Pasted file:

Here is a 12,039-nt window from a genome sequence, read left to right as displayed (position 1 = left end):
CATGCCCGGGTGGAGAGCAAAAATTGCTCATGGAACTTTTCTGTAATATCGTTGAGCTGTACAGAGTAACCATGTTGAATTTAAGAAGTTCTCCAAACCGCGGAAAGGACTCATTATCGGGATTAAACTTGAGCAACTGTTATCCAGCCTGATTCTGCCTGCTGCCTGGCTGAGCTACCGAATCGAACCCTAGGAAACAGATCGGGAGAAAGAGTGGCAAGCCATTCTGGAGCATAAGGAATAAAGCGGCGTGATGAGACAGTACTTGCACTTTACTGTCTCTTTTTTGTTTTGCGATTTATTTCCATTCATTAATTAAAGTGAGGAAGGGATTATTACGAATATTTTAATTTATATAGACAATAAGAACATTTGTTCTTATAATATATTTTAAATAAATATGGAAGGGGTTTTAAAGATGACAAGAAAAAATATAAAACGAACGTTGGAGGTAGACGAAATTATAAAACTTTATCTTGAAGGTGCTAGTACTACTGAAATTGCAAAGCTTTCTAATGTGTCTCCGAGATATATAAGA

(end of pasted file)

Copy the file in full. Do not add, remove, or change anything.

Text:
Here is a 12,039-nt window from a genome sequence, read left to right as displayed (position 1 = left end):
CATGCCCGGGTGGAGAGCAAAAATTGCTCATGGAACTTTTCTGTAATATCGTTGAGCTGTACAGAGTAACCATGTTGAATTTAAGAAGTTCTCCAAACCGCGGAAAGGACTCATTATCGGGATTAAACTTGAGCAACTGTTATCCAGCCTGATTCTGCCTGCTGCCTGGCTGAGCTACCGAATCGAACCCTAGGAAACAGATCGGGAGAAAGAGTGGCAAGCCATTCTGGAGCATAAGGAATAAAGCGGCGTGATGAGACAGTACTTGCACTTTACTGTCTCTTTTTTGTTTTGCGATTTATTTCCATTCATTAATTAAAGTGAGGAAGGGATTATTACGAATATTTTAATTTATATAGACAATAAGAACATTTGTTCTTATAATATATTTTAAATAAATATGGAAGGGGTTTTAAAGATGACAAGAAAAAATATAAAACGAACGTTGGAGGTAGACGAAATTATAAAACTTTATCTTGAAGGTGCTAGTACTACTGAAATTGCAAAGCTTTCTAATGTGTCTCCGAGATATATAAGA